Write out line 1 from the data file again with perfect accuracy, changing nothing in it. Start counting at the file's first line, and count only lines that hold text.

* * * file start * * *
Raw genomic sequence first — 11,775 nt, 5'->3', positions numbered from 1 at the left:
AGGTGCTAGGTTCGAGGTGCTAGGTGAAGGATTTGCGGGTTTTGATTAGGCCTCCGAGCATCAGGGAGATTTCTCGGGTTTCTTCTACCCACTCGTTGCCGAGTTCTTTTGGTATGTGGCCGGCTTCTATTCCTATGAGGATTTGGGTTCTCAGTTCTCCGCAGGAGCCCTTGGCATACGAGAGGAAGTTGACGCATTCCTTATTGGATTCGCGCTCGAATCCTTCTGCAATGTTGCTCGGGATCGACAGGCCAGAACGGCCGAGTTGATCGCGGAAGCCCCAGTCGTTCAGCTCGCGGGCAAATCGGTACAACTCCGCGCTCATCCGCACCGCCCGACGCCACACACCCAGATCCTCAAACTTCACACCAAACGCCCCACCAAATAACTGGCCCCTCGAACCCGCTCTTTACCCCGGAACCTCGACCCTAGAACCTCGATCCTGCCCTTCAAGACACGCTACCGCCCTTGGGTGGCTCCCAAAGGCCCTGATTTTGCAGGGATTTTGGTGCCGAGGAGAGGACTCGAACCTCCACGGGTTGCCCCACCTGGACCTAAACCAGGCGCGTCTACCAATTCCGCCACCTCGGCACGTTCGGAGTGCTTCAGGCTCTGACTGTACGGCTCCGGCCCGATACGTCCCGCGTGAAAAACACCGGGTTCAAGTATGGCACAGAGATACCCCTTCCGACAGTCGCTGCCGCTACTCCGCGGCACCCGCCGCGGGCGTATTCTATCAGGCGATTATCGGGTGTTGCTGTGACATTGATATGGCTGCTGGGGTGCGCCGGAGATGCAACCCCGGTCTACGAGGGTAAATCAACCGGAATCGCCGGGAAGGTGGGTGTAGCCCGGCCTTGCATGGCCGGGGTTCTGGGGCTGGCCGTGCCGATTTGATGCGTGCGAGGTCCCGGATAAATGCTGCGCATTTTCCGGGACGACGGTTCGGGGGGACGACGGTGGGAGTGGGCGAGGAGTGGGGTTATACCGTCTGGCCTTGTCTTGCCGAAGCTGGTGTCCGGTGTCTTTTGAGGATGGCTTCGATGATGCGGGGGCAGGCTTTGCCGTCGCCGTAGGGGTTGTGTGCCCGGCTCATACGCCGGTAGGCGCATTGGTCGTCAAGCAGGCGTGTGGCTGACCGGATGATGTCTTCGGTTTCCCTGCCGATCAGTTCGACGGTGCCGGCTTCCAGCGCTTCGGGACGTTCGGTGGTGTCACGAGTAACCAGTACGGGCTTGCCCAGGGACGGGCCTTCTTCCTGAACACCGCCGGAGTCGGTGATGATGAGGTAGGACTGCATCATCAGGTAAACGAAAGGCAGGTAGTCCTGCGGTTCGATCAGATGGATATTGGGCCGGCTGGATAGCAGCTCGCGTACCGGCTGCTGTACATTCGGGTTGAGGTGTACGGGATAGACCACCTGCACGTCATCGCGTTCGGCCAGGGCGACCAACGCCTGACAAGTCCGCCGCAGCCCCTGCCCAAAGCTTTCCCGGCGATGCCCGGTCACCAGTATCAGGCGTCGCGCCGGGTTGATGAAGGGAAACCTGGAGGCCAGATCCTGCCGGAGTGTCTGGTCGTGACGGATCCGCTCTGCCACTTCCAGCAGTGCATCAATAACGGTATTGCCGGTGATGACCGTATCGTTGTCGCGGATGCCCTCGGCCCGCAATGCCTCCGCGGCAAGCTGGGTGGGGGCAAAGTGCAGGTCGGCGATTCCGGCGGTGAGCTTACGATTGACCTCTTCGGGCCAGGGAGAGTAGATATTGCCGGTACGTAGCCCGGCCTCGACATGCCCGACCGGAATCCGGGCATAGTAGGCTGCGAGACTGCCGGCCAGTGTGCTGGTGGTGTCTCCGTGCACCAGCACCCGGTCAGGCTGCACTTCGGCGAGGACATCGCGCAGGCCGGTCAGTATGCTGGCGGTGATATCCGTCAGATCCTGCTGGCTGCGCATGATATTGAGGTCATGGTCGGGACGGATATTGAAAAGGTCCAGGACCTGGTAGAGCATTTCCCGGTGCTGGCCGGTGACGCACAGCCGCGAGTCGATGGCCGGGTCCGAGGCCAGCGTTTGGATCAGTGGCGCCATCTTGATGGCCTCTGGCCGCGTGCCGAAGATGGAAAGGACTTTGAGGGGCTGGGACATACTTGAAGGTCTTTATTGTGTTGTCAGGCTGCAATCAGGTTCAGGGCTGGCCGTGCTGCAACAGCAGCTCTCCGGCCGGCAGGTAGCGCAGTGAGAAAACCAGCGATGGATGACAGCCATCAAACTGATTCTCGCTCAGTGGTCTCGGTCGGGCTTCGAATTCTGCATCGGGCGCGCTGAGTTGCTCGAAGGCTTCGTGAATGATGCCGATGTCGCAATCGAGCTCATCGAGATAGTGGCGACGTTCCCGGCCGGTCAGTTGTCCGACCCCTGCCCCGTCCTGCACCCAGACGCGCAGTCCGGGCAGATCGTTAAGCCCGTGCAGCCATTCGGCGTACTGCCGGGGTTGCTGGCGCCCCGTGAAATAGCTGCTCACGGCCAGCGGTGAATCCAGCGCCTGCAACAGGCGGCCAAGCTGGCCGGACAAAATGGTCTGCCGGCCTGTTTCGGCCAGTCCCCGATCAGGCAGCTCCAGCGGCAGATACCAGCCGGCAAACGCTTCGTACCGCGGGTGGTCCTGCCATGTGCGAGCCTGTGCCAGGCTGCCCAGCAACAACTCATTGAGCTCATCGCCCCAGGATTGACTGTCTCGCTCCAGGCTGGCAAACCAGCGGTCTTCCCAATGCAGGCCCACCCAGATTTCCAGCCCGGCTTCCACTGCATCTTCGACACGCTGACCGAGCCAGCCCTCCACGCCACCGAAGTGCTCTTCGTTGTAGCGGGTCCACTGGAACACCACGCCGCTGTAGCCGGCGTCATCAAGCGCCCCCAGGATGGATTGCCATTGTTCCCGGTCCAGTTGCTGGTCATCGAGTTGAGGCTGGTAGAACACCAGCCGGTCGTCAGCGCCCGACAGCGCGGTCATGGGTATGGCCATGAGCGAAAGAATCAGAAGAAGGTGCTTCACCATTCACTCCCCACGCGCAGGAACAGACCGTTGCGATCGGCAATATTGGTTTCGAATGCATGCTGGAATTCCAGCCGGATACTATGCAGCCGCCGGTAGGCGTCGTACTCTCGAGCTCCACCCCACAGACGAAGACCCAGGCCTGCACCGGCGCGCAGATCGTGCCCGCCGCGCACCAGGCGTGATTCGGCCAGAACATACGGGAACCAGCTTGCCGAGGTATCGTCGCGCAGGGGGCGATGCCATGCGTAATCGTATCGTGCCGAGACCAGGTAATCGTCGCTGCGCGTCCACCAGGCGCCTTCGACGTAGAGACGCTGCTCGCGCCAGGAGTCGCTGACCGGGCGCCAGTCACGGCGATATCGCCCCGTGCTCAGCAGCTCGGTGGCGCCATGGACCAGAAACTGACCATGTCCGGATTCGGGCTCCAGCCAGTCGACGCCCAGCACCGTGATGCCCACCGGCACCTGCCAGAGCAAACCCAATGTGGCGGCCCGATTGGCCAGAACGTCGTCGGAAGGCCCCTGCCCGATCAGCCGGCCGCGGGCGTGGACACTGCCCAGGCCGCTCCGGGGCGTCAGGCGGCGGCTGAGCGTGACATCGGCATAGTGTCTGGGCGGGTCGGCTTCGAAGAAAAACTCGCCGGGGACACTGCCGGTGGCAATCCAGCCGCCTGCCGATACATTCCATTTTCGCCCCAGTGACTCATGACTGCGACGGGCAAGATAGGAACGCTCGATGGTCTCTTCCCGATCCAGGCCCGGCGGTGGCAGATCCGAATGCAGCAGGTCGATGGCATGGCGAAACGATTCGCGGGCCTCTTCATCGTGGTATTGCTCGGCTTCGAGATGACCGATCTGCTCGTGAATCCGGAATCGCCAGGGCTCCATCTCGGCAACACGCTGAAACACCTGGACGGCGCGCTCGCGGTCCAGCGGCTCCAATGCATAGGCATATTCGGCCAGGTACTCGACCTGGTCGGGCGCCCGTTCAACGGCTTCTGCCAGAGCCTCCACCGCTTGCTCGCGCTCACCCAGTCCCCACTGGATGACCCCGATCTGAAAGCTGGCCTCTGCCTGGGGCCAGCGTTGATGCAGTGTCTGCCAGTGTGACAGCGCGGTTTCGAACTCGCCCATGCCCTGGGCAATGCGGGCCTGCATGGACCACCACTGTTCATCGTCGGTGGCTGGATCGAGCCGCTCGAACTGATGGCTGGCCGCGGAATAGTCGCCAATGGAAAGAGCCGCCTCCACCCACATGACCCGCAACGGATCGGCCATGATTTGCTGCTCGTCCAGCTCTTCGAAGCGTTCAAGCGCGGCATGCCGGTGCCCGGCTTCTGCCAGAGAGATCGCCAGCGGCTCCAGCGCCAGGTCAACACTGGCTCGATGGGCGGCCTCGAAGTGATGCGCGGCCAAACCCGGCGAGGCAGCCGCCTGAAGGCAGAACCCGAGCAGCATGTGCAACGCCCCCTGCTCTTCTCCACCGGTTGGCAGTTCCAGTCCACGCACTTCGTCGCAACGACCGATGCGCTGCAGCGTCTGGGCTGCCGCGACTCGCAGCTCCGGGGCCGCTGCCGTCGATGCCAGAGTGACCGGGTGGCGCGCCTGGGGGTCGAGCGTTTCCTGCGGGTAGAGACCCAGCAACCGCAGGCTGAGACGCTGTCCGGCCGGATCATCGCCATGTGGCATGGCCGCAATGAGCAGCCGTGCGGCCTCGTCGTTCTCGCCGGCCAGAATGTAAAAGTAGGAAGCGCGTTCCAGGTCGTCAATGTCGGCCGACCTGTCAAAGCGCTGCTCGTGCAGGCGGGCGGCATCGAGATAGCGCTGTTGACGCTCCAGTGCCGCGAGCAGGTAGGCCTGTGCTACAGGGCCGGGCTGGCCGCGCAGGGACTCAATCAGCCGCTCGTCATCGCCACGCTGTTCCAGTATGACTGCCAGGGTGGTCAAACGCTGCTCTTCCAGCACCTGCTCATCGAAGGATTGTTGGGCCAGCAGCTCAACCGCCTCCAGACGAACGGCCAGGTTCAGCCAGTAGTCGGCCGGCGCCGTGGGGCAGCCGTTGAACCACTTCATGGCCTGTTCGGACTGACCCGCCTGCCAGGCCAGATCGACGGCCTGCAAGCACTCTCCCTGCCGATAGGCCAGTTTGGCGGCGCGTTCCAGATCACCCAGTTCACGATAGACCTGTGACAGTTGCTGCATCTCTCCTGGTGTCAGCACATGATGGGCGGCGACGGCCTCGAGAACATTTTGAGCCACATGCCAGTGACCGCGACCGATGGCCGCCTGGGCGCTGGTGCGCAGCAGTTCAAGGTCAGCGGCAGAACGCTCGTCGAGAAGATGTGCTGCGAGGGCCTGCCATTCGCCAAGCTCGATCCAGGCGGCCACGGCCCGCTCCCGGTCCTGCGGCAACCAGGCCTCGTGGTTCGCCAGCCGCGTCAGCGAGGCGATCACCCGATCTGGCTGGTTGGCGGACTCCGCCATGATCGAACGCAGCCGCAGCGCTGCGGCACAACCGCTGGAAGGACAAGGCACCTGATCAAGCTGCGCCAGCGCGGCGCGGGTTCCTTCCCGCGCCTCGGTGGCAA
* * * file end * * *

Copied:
Raw genomic sequence first — 11,775 nt, 5'->3', positions numbered from 1 at the left: